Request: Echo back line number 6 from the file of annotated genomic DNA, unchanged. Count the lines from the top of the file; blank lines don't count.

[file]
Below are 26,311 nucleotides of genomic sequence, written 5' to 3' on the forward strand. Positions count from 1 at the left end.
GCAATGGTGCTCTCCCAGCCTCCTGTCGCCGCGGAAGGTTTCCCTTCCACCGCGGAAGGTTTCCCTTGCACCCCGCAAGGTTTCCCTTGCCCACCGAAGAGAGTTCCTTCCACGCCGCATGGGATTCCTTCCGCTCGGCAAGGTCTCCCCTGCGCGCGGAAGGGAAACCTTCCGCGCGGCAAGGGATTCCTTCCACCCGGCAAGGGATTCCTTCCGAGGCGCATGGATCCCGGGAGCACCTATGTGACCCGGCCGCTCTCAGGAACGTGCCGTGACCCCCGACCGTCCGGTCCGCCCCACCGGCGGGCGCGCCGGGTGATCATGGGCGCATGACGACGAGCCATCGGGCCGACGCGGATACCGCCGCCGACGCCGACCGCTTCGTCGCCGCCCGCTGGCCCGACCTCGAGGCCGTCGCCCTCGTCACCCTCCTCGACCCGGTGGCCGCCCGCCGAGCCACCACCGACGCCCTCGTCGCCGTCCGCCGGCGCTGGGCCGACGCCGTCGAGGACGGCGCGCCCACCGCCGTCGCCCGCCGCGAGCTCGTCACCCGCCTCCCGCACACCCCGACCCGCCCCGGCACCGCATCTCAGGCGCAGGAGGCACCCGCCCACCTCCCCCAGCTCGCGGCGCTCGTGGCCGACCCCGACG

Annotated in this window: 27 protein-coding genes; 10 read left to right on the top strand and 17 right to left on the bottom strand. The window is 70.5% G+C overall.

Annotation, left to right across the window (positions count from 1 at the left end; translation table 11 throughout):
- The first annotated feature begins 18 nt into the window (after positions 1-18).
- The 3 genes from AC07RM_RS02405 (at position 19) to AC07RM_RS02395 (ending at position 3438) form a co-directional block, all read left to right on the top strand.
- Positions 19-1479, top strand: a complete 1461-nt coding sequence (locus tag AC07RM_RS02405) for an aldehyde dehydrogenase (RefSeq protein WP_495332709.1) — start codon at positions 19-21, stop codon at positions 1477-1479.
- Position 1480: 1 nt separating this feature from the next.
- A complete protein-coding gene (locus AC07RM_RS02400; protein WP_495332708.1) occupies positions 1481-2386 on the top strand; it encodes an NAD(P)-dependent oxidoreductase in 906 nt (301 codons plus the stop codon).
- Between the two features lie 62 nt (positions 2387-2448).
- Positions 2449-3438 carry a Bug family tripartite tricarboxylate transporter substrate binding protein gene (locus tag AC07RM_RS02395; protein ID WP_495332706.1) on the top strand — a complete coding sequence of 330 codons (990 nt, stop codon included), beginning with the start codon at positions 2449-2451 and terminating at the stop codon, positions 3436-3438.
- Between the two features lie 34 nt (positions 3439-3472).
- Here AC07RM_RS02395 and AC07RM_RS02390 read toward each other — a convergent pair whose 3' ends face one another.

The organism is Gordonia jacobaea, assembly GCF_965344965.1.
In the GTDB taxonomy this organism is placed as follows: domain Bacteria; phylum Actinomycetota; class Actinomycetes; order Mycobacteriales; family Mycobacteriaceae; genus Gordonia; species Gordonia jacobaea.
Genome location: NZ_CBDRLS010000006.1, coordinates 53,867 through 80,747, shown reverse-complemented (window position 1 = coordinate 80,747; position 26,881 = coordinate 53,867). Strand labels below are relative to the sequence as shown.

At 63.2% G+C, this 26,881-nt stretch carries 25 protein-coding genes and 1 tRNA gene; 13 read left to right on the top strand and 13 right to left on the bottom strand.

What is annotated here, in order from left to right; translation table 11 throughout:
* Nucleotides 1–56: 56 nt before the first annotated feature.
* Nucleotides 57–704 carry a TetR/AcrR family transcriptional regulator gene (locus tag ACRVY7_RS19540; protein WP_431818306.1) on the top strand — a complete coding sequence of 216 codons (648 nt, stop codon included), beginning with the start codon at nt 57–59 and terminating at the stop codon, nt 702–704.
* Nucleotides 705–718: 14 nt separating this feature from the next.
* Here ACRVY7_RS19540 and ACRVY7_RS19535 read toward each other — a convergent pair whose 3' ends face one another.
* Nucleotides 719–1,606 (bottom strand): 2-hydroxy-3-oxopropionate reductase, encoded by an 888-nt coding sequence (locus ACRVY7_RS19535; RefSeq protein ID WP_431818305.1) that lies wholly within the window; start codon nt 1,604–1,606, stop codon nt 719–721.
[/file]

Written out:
- The 3 genes from AC07RM_RS02405 (at position 19) to AC07RM_RS02395 (ending at position 3438) form a co-directional block, all read left to right on the top strand.